Dunwoody High School, senior
To earn his Eagle rank, the highest in Boy Scouts, Matthew Bieber helped rebuild a trout hatchery at his old elementary school so students could again study the fish.
Matthew has been in Boy Scouts for 12 years, since he was in first grade. Even after many of his friends dropped out, Matthew continued with the organization.
“I stayed because I knew the skills and lessons I learned in scouts would be very valuable in the rest of my life, and wanted to stick with it,” said Matthew. “I like scouts because it is a community. It’s a good bit of fun to just go camping, but the connections you can make and the lessons you learn in scouts are awesome.”
For a community improvement project that was part of his pursuit of the Eagle rank, Matthew reworked the courtyard at Kingsley Charter Elementary in Dunwoody and restored the school’s trout hatchery.
The school had operated the trout hatchery in past years. Fourth graders used it to learn about biology. But in the years since Matthew was in elementary school at Kinglsey, the program had been discontinued because the structure housing the hatchery, made out of metal poles and tarps, kept breaking.
“I felt obligated to build a permanent structure for the project to continue it for fourth graders for years to come,” said Matthew.
Matthew spent hours planning and executing the project and working on the merit badges required for the Eagle rank. He also served as a Troop Guide, helping younger scouts advance in rank. Although he enjoyed the process, he was relieved when he had finally satisfied all of the program’s rigorous demands.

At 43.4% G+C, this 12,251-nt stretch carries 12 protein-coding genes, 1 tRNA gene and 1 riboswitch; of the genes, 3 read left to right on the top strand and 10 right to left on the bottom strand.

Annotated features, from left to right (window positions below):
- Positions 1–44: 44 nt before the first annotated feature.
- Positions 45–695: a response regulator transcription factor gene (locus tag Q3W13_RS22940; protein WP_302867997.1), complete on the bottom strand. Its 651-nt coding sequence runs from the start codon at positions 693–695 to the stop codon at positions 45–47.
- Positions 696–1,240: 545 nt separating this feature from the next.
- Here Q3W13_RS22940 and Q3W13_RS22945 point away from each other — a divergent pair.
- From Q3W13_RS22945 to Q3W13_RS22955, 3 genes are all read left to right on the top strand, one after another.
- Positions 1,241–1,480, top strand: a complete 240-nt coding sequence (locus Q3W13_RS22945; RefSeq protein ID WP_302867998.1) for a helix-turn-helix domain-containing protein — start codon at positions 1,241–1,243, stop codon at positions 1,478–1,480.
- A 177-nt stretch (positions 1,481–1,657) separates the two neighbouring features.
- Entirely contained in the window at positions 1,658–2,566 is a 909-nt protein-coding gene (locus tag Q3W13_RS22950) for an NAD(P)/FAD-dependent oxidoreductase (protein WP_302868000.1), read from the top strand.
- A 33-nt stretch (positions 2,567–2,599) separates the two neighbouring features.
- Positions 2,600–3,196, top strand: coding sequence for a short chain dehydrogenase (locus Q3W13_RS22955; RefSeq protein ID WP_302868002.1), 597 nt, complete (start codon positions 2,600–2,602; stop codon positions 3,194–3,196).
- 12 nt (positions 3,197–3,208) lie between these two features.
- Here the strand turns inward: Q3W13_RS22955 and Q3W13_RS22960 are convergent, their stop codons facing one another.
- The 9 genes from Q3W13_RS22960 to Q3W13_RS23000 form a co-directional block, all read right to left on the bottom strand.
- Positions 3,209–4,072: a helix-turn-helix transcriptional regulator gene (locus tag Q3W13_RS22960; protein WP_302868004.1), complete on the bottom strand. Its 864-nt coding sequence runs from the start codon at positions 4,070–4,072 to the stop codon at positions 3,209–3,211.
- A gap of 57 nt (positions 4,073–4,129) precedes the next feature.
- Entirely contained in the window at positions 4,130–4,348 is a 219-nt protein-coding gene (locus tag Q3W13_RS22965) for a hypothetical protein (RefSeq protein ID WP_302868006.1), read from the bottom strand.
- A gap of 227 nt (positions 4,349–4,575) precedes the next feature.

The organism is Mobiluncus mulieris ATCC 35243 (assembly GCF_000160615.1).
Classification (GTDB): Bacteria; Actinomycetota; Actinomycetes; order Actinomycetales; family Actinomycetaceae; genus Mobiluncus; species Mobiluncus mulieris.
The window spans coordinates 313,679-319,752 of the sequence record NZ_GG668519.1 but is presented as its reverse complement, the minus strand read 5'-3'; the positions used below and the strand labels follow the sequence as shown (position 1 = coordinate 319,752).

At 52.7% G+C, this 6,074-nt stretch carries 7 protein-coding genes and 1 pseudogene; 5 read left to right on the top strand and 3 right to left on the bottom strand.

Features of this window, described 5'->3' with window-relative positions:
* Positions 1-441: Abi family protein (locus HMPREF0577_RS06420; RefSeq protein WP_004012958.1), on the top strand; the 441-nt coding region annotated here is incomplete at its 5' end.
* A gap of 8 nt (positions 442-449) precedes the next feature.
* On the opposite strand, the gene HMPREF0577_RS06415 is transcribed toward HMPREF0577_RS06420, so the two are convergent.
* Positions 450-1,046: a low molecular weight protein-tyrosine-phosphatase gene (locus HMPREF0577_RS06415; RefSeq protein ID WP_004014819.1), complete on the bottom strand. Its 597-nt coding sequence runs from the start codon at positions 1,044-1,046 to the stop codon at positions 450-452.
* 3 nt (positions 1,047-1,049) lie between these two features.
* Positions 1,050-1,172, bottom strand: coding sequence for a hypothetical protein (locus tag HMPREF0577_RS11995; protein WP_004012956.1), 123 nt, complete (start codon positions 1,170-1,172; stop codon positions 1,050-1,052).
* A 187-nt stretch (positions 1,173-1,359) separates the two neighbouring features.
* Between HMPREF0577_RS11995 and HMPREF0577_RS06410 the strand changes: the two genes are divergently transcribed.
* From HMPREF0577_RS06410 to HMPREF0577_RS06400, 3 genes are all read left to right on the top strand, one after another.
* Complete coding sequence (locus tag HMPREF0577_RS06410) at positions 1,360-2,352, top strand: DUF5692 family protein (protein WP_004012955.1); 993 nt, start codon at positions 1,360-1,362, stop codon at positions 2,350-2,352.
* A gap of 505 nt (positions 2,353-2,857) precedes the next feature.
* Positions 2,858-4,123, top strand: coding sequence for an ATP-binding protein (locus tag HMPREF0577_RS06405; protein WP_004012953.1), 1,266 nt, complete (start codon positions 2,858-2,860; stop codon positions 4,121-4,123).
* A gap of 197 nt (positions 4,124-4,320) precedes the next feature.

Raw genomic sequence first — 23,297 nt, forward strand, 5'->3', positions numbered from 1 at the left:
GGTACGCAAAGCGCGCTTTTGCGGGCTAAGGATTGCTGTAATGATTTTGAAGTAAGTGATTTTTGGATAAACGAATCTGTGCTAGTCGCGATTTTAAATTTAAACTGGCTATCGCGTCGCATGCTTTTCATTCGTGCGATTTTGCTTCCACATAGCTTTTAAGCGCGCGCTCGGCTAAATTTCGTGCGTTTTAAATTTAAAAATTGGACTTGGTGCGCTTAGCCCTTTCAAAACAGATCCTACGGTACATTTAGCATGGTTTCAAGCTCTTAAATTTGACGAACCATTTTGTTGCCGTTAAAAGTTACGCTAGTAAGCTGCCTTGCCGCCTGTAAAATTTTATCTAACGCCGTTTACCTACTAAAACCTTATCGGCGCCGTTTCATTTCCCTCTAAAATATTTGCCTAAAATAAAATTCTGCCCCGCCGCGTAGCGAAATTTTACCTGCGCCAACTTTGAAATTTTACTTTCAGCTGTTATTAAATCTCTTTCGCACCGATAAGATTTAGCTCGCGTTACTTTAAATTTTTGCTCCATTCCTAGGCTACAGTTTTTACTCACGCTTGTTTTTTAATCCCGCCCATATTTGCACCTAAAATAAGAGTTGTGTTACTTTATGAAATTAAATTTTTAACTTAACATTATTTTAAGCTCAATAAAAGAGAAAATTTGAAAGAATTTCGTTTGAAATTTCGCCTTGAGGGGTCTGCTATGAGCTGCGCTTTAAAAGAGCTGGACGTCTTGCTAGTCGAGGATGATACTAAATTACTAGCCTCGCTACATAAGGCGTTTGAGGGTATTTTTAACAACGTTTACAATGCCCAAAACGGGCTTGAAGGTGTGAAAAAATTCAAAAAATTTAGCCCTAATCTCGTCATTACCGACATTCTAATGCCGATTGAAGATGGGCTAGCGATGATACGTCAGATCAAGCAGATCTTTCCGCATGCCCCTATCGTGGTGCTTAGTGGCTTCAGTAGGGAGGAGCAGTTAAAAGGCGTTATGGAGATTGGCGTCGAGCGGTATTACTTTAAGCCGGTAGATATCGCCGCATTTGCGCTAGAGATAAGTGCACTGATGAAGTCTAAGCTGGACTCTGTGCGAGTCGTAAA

“Building the hatchery was a lot of fun, and when I had finally completed my final Board of Review, where scouting officials judge if I am ready to advance in rank, I was so relieved, but also grateful,” Matthew said. “All of the stressful work was done: I could now spend my time helping younger scouts with no obligation for advancement.”
Matthew is busy with many activities outside of Boy Scouts and school. He participates in the Jewish Student Union, is the secretary and event planner in Dunwoody’s German Club, and this year, with a fellow student, started a Wall Street Investment Club that teaches students about investing, holds stock market simulations and hosts guest speakers. He started the club because of his love for finance, his favorite subject, and is a part of the Academy of Finance at Dunwoody High School. He is also a volunteer assistant teacher at Temple Emanu-El, and has taught Judaic Studies, Hebrew and Holocaust studies.
Matthew wants to major in International Business with a minor in German. He is looking at the University of Wisconsin, University of Michigan, University of Virginia and Tulane University.
This article was reported and written by Catherine Benedict, a senior at The Westminster Schools.